A switchable hybrid [2]-catenane based on transition metal complexation and π-electron donor-acceptor interactions

David B. Amabilino, Christiane O. Dietrich-Buchecker, Aude Livoreil, Lluïsa Pérez-García, Jean Pierre Sauvage*, J. Fraser Stoddart

*Corresponding author for this work

Research output: Contribution to journalArticlepeer-review

103 Scopus citations


A bimodal [2]-catenane has been synthesized via a copper(I) templated synthesis. The compound contains both a transition metal coordination site and a set of π-electron rich and π-electron deficient aromatic units suitable for the formation of acceptor-donor complexes. Each constituent ring is thus different from the other, and the organic backbone can adopt two favored contrasting orientations by circumrotation of one ring within the other: (i) in the metal complex mode, each dpp unit (dpp = 2,9-diphenyl-1,10-phenanthroline) is entwined about the other, while a cationic species is complexed in the coordination site thus created; (ii) in the organic π-electron acceptor-donor complex mode, the dpp fragments are remote from one another, and the π-electron rich and π-electron deficient units stack to form a complex. The conversion of one binding mode to the other implies complete topographical rearrangement of the molecule. It can be triggered by adding or removing the cation center (Cu+, Li+, or H+), bonded to the dpp-containing complexing site. Interestingly, this switching process can be easily monitored by 1H NMR, since it involves drastic relative orientational changes. It can also be evidenced by electronic spectroscopy. In particular, the proton-driven rearrangement reactions lead to significant changes in the absorption spectrum, which correspond to the appearance (by deprotonation) and disappearance (by protonation of the dpp) of a charge transfer band (around 470 nm) resulting from the π-electron donor-acceptor noncovalent interaction.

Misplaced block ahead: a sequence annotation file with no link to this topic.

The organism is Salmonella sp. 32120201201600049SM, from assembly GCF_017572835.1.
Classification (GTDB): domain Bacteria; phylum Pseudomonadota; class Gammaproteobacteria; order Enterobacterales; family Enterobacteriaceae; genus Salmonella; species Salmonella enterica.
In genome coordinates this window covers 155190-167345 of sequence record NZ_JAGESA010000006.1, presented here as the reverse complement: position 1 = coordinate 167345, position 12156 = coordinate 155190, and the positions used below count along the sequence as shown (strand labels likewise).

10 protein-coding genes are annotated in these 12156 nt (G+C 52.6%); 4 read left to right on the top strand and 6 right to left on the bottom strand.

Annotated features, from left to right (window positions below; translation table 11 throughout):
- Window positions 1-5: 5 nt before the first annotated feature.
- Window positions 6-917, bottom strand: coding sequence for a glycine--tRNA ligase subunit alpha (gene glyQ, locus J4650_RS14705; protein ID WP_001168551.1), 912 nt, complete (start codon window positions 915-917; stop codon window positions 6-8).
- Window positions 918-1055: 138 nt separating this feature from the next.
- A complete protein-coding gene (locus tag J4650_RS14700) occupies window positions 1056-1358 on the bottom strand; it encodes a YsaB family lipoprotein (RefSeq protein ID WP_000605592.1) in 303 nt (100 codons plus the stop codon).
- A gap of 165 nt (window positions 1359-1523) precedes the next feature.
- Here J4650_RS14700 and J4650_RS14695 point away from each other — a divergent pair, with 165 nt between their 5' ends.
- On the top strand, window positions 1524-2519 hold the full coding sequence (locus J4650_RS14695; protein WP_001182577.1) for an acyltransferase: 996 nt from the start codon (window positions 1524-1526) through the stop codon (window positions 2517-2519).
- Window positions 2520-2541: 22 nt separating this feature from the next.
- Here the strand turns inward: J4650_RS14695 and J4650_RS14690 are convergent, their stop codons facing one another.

Original languageEnglish (US)
Pages (from-to)3905-3913
Number of pages9
JournalJournal of the American Chemical Society
Issue number16
StatePublished - Apr 24 1996

ASJC Scopus subject areas

  • Catalysis
  • Chemistry(all)
  • Biochemistry
  • Colloid and Surface Chemistry

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